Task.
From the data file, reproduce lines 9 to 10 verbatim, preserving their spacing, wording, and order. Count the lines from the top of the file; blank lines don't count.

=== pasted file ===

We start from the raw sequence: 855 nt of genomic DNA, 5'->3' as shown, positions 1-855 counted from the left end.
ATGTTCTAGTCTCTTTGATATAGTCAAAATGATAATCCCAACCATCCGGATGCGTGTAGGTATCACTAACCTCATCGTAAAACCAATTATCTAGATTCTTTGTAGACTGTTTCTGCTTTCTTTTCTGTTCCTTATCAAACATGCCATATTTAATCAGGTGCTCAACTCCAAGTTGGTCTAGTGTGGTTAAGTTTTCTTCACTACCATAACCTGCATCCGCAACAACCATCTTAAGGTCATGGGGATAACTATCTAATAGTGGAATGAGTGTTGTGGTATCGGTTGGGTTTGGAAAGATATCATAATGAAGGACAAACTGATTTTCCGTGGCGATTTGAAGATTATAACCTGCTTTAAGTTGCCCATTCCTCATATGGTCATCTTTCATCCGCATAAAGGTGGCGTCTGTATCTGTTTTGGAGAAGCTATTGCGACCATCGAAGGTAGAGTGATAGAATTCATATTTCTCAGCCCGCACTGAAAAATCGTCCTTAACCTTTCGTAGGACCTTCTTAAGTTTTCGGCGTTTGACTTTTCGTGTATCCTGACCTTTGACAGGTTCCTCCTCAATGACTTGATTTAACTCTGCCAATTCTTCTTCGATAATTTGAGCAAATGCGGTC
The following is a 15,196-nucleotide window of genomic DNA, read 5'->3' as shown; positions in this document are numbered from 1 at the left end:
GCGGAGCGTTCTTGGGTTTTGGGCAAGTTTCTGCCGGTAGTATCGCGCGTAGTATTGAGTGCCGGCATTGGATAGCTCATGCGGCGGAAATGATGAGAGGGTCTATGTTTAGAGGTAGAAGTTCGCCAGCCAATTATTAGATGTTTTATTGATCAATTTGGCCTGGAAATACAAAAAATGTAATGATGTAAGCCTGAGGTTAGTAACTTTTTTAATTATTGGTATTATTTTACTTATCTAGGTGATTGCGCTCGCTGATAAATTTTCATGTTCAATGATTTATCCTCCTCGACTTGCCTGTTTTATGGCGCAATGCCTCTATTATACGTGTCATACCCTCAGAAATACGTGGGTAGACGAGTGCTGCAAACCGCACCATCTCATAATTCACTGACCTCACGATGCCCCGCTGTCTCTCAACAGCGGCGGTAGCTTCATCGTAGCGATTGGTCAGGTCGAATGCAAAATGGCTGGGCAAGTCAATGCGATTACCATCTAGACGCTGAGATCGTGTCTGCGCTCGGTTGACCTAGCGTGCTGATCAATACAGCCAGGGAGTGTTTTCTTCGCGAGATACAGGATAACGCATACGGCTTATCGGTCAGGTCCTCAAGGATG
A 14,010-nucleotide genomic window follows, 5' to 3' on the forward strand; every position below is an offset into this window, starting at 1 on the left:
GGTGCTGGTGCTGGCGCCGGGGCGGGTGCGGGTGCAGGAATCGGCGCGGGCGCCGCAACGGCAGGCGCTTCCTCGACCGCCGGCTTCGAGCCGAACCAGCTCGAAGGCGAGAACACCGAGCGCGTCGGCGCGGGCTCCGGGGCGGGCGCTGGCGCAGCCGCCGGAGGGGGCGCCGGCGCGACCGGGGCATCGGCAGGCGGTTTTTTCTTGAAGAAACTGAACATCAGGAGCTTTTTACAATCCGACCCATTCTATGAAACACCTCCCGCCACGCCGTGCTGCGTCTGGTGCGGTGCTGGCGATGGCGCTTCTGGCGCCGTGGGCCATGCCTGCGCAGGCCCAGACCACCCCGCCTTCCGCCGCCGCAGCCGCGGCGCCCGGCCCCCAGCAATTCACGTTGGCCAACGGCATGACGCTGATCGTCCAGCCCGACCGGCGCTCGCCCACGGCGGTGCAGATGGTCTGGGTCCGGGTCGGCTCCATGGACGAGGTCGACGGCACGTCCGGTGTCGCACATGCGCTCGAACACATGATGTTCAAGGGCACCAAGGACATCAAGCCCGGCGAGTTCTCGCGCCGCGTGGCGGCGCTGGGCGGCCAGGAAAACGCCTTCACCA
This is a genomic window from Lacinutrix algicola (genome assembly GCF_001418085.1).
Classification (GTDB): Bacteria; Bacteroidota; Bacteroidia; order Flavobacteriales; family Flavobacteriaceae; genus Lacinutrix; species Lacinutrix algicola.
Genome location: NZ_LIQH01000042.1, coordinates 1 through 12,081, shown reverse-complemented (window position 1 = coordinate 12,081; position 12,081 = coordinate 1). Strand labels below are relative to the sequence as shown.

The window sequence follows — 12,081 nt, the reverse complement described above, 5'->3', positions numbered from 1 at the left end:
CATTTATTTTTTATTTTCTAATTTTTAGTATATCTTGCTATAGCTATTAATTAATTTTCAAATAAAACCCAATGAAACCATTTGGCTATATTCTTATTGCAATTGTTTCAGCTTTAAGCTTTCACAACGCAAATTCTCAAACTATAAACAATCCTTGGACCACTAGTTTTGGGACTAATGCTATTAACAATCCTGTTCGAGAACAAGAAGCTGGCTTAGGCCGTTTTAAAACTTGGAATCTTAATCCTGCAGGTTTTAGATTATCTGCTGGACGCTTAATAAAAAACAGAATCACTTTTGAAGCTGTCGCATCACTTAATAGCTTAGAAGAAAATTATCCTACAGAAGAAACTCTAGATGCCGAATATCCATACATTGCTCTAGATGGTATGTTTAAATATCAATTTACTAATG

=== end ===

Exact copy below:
Genome location: NZ_LIQH01000042.1, coordinates 1 through 12,081, shown reverse-complemented (window position 1 = coordinate 12,081; position 12,081 = coordinate 1). Strand labels below are relative to the sequence as shown.

The window sequence follows — 12,081 nt, the reverse complement described above, 5'->3', positions numbered from 1 at the left end: